The tourism-dependent old mining town is hopeful that business is on the upswing, thanks in part to cheaper gas
Last year was difficult for Bisbee. Unemployment spiked to 7.1% in December, compared with 5.4% a year earlier. The number of visitors to the historic mining town, which depends significantly on tourism, increased 5%, to 61,000, but they seemed to be making shorter visits and spending less money. Accommodation receipts were down 12% in November compared with a year earlier, says Robert Carreira, director of the Center for Economic Research at Cochise College in Douglas, Ariz. Retail sales for November, the most recent month for which figures were available, declined nearly 8% to $2.5 million. Restaurant and bar sales were up 0.6% to $618,000.
Those numbers correlate all too well with the occupancy trends at the Letson Loft Hotel, whose owners had been anticipating a soft year when contacted by BusinessWeek SmallBiz a year ago. Kenneth Walker, co-manager with his wife, Patsy, of the eight-room boutique hotel, which has two full-time employees and about $250,000 in annual sales, says occupancy was down about 11% for 2008. From December 2008 to February 2009, however, Walker says he saw significant signs of improvement. Bookings for the three months climbed 30% compared with the same period a year ago. "The decline has stabilized and there are indications now that it is actually turning around," Walker says, adding that the drop in gasoline prices has helped bring in highway travelers.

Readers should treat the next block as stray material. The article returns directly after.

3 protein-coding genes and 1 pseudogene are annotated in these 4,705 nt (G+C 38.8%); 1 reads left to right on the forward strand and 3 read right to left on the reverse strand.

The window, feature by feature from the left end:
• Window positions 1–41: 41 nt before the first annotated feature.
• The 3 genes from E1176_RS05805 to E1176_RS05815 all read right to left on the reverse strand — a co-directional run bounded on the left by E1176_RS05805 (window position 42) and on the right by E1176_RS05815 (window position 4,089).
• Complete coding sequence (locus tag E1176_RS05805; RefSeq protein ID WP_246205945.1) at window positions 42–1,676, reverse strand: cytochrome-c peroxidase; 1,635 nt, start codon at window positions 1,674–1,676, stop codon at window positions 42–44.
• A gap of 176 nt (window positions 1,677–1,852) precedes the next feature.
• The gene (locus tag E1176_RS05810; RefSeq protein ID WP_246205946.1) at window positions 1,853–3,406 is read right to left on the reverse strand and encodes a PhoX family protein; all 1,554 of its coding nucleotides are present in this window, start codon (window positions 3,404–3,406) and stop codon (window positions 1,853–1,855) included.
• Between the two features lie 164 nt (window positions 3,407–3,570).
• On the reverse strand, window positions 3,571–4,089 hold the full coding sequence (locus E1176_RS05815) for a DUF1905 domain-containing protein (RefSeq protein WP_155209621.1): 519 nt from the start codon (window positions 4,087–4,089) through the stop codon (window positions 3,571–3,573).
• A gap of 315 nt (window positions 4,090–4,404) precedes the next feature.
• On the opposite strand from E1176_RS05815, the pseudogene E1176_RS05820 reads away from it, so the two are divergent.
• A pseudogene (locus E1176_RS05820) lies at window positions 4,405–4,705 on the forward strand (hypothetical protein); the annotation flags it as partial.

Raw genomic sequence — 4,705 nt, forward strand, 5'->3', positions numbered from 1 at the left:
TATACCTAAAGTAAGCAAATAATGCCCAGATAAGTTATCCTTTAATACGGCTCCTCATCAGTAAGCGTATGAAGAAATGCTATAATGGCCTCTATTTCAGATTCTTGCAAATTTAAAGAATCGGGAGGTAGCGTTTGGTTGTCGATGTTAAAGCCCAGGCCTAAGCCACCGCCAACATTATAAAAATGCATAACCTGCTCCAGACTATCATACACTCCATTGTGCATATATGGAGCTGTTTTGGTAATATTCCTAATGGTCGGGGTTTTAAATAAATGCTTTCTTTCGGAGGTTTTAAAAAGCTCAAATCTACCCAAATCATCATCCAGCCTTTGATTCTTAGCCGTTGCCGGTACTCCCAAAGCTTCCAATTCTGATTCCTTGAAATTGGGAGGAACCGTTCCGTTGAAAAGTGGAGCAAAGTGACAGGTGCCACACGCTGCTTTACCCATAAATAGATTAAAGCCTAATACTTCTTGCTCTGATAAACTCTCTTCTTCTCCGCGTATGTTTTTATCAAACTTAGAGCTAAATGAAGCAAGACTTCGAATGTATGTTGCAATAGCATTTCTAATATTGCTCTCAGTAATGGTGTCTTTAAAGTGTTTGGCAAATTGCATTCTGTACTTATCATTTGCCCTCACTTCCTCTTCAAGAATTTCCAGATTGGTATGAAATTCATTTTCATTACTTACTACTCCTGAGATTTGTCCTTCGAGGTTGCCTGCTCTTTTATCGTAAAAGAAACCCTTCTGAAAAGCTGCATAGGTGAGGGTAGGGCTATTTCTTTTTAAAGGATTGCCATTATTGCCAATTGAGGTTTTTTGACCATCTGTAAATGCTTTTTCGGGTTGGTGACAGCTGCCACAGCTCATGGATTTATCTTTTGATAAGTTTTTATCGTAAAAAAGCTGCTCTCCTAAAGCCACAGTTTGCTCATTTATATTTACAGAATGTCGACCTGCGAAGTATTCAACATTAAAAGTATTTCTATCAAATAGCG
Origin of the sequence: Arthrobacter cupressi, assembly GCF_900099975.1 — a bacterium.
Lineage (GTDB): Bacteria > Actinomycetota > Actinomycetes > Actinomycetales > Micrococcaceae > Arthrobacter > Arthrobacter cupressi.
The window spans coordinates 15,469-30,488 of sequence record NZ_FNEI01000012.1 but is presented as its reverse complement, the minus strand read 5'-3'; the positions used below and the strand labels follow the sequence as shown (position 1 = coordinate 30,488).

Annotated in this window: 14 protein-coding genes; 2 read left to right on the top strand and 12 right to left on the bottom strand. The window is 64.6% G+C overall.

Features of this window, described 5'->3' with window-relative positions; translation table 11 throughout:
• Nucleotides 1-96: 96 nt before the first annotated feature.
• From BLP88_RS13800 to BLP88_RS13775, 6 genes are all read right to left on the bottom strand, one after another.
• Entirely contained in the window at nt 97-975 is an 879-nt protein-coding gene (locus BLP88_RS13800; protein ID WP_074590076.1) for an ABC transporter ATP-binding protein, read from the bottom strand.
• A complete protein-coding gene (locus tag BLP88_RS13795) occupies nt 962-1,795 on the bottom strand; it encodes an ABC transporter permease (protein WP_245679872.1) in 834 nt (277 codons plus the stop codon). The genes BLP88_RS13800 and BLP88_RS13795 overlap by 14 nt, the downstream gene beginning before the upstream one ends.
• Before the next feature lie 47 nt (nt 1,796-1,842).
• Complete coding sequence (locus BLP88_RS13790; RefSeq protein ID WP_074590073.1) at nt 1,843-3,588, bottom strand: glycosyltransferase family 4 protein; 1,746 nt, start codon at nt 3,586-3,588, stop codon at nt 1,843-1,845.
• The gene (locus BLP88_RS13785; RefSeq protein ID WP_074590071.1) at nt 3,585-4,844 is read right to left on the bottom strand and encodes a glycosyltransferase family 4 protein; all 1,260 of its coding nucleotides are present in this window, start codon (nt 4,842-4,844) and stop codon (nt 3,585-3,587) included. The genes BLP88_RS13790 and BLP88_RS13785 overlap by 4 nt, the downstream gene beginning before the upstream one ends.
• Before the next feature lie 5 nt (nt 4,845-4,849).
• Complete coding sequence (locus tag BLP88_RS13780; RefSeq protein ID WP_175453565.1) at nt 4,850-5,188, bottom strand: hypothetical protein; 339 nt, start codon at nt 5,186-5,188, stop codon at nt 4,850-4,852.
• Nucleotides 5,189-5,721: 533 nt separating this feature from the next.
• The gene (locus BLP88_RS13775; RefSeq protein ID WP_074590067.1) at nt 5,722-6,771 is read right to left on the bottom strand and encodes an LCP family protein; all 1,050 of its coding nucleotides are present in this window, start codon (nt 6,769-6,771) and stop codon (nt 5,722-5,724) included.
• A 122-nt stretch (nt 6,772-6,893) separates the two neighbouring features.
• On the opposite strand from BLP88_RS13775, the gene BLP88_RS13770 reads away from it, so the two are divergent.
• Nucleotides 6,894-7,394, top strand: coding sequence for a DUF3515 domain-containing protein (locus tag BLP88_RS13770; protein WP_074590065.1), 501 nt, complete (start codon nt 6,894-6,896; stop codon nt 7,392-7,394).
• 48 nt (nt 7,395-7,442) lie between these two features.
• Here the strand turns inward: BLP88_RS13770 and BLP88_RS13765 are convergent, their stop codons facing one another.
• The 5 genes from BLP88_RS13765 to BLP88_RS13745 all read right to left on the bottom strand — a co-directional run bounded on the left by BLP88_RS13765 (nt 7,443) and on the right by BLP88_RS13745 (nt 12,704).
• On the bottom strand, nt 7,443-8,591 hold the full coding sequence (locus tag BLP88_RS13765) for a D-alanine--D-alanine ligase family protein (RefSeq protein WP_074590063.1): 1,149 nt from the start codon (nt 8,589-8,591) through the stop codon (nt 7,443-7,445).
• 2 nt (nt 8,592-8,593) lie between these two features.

Joanne Berry, owner of Bisbee Fine Art & Framing, seconds that encouraging point of view. Although her store's revenues dropped some 8% in 2008, that's still a lot better than the 20% decline she experienced in 2007. And Berry's got the optimism common to so many entrepreneurs, saying: "I am convinced that this will be my best year ever."
Return to the BusinessWeek SmallBiz April/May 2009 Table of Contents